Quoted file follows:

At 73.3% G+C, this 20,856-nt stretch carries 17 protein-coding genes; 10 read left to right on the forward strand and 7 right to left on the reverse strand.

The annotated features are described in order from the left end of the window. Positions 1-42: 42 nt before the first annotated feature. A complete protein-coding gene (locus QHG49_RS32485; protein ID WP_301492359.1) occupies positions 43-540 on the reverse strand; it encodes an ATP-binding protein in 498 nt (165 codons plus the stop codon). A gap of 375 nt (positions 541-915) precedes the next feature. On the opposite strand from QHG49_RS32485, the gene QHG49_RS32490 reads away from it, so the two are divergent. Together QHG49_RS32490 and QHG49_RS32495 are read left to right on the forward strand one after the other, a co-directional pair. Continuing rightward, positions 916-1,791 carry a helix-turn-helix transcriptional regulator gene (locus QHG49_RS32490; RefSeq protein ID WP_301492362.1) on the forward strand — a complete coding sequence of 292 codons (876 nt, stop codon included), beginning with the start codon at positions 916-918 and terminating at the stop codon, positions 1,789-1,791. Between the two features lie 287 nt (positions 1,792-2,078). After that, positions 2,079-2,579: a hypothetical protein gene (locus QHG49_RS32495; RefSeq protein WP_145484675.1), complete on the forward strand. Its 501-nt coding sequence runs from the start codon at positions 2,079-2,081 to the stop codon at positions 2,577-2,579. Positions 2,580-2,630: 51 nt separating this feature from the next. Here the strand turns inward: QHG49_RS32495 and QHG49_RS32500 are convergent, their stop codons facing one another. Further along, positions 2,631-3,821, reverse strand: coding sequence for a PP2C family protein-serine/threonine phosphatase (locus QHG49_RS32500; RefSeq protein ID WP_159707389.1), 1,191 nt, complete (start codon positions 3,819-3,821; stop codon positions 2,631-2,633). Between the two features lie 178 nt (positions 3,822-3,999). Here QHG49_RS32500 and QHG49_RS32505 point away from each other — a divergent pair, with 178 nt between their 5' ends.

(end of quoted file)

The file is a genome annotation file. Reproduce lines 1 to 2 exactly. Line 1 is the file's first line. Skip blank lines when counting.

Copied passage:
At 73.3% G+C, this 20,856-nt stretch carries 17 protein-coding genes; 10 read left to right on the forward strand and 7 right to left on the reverse strand.

The annotated features are described in order from the left end of the window. Positions 1-42: 42 nt before the first annotated feature. A complete protein-coding gene (locus QHG49_RS32485; protein ID WP_301492359.1) occupies positions 43-540 on the reverse strand; it encodes an ATP-binding protein in 498 nt (165 codons plus the stop codon). A gap of 375 nt (positions 541-915) precedes the next feature. On the opposite strand from QHG49_RS32485, the gene QHG49_RS32490 reads away from it, so the two are divergent. Together QHG49_RS32490 and QHG49_RS32495 are read left to right on the forward strand one after the other, a co-directional pair. Continuing rightward, positions 916-1,791 carry a helix-turn-helix transcriptional regulator gene (locus QHG49_RS32490; RefSeq protein ID WP_301492362.1) on the forward strand — a complete coding sequence of 292 codons (876 nt, stop codon included), beginning with the start codon at positions 916-918 and terminating at the stop codon, positions 1,789-1,791. Between the two features lie 287 nt (positions 1,792-2,078). After that, positions 2,079-2,579: a hypothetical protein gene (locus QHG49_RS32495; RefSeq protein WP_145484675.1), complete on the forward strand. Its 501-nt coding sequence runs from the start codon at positions 2,079-2,081 to the stop codon at positions 2,577-2,579. Positions 2,580-2,630: 51 nt separating this feature from the next. Here the strand turns inward: QHG49_RS32495 and QHG49_RS32500 are convergent, their stop codons facing one another. Further along, positions 2,631-3,821, reverse strand: coding sequence for a PP2C family protein-serine/threonine phosphatase (locus QHG49_RS32500; RefSeq protein ID WP_159707389.1), 1,191 nt, complete (start codon positions 3,819-3,821; stop codon positions 2,631-2,633). Between the two features lie 178 nt (positions 3,822-3,999). Here QHG49_RS32500 and QHG49_RS32505 point away from each other — a divergent pair, with 178 nt between their 5' ends.